Friday, December 6, 2013

Trigger job for a Ruger

Smith & Wesson and Colt Revolvers have always had a reputation for having great triggers. This is mostly due to the work put in at the factory. Ruger has improved the triggers on their double action revolvers over the years, but most agree, they could use some work.

The subject of this trigger job is a Ruger SP-101 .357 revolver.

First let's discuss what makes up the trigger.

The trigger is both a noun and a verb. There is a part in every gun known as the trigger, it is human-machine interface that is manipulated by the user to operate the gun. A trigger is also the action involved between the interface and the internal components that cause the gun to fire. 

There are two types of triggers and trigger pulls: Single Action in which the trigger's sole job is to release the hammer, allowing it to strike the primer (the hammer must be manually cocked before pulling the trigger) and Double Action. In a double action gun, the trigger both cocks and releases the hammer, most double action guns will have a hammer spur, allowing the user to fire the gun in single action (by cocking the hammer manually) and double action. Single action trigger pulls are always lighter as they do not have to overcome the resistance of the hammer spring.

The felt resistance to movement is not the only factor in determining what is a good "trigger", there are other considerations like:

Take-up: This is the amount of room the trigger must move before you feel the resistance, this should be kept to a minimum as excessive take up may cause the shooter to flinch as he/she attempts to pull the trigger fast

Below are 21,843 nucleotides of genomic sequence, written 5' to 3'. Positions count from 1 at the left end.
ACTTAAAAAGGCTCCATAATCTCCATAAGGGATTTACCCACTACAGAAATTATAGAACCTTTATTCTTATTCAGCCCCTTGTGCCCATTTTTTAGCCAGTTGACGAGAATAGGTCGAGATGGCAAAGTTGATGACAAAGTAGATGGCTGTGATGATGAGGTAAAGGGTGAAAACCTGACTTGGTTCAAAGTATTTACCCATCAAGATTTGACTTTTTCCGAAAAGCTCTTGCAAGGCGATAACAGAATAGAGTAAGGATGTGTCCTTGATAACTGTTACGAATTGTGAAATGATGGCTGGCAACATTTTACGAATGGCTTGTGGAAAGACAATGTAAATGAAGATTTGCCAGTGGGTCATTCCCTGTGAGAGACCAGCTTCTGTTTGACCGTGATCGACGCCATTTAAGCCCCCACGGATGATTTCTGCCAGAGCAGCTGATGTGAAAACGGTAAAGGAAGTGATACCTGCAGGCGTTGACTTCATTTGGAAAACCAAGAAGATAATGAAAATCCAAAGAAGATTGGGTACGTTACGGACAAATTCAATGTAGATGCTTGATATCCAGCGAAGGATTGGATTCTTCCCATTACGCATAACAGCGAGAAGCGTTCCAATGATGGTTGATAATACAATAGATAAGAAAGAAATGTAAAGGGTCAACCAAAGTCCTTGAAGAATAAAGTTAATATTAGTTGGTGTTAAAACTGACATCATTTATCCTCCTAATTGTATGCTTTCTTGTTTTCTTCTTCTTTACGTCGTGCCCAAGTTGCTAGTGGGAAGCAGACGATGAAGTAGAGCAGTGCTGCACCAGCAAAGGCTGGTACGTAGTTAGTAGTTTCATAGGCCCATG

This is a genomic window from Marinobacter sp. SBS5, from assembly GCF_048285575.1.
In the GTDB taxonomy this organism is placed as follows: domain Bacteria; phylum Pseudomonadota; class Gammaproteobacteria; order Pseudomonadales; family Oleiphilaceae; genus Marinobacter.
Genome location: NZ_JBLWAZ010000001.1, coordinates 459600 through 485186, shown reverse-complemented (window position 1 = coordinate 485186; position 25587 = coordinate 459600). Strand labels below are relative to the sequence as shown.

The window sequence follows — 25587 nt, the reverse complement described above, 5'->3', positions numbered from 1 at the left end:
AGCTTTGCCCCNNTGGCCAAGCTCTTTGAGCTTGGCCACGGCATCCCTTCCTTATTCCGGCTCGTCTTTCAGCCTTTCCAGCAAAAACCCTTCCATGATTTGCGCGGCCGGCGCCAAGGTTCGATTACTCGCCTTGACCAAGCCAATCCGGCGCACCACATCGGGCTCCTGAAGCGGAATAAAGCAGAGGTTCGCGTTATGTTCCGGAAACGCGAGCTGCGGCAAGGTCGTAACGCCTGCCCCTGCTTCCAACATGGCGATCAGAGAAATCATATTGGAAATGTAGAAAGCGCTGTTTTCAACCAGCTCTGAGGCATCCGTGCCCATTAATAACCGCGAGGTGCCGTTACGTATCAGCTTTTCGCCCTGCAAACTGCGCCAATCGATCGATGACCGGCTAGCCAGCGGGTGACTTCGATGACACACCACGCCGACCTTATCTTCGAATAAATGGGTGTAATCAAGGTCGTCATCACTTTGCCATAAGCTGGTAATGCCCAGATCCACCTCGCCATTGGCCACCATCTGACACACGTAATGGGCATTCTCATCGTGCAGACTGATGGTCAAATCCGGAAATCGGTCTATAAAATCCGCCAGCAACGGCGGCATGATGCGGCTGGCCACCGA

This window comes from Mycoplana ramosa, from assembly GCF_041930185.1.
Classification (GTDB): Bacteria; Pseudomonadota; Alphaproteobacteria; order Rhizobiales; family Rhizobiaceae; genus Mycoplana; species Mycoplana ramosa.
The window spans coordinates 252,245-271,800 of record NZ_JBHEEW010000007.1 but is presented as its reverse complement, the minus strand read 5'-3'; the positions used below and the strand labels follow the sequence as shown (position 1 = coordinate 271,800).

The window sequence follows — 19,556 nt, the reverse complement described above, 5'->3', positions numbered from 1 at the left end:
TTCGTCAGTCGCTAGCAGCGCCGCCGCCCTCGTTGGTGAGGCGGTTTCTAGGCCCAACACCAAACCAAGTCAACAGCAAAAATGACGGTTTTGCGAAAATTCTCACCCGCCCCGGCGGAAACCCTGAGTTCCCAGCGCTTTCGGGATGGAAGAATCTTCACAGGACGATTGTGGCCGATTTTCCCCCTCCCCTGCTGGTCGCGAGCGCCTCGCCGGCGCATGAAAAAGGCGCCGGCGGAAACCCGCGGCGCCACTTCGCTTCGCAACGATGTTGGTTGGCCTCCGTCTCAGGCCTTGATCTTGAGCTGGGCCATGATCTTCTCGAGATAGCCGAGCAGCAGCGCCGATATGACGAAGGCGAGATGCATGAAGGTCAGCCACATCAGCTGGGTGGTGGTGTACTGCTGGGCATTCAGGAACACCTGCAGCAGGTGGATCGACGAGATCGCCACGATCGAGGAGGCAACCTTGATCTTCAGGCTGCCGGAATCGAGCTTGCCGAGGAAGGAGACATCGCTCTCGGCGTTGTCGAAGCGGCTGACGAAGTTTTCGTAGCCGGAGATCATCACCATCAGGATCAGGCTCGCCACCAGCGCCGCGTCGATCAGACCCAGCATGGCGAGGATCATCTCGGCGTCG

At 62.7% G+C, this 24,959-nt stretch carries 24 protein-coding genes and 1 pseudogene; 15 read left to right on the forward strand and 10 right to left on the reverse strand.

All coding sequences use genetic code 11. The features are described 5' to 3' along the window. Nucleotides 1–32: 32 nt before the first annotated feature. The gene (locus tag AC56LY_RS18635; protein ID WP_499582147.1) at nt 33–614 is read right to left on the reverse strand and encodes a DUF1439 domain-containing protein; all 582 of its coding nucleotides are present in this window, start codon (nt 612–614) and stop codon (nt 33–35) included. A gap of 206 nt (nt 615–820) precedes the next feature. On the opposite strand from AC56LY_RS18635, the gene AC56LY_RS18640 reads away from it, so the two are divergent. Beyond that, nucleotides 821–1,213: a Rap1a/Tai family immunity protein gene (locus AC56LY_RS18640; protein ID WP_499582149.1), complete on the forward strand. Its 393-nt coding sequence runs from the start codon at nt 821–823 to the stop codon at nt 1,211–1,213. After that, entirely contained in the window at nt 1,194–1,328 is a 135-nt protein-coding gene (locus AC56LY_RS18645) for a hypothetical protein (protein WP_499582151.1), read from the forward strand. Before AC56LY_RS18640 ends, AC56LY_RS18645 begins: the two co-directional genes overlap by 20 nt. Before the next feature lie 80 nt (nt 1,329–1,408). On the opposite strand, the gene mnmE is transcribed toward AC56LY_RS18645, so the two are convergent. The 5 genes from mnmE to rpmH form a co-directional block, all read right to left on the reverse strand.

The Pull:
The resistance to pulling the trigger on a double action guns is caused by a few things: 
1. The geometry of the internal components that must exert mechanical force on the hammer in order to cock and release it.
2. The hammer & trigger return springs which resist the movement and return the parts to their static state.
3. The drag caused by metal to metal contact between the trigger, hammer & sears and also the contact between the hammer/trigger and the frame inside the revolver.
Some pulls will also seem to "stack" which means the felt resistance gets harder as you pull, this is partly caused by the mechanics inside the gun and by the mating surfaces.

The Release or Break: This is the point at which the sear is released from the trigger and the hammer is allowed to fall. The break should be "clean" or without grittiness (is that a word?).
You should not be able to tell when it will break (without practice). The idea is that the pulling (or squeezing) of the trigger should be smooth and easy so that you do not pull the gun off of the target in the sights.

The Over-Travel:
Sometimes a trigger will have movement beyond the necessary travel to operate the sear. This is important as excessive over-travel can cause trouble with follow-up shots. Some guns (like the 1911) can be outfitted with screws in their triggers to stop over-travel. Some gunsmiths install rubber "stops" on the back side of revolver triggers to aid over-travel.

Trigger reset: How far must the trigger move forward to reset the sear. This is determined by the design of the internal components, sometimes there is nothing that can be done to fix it.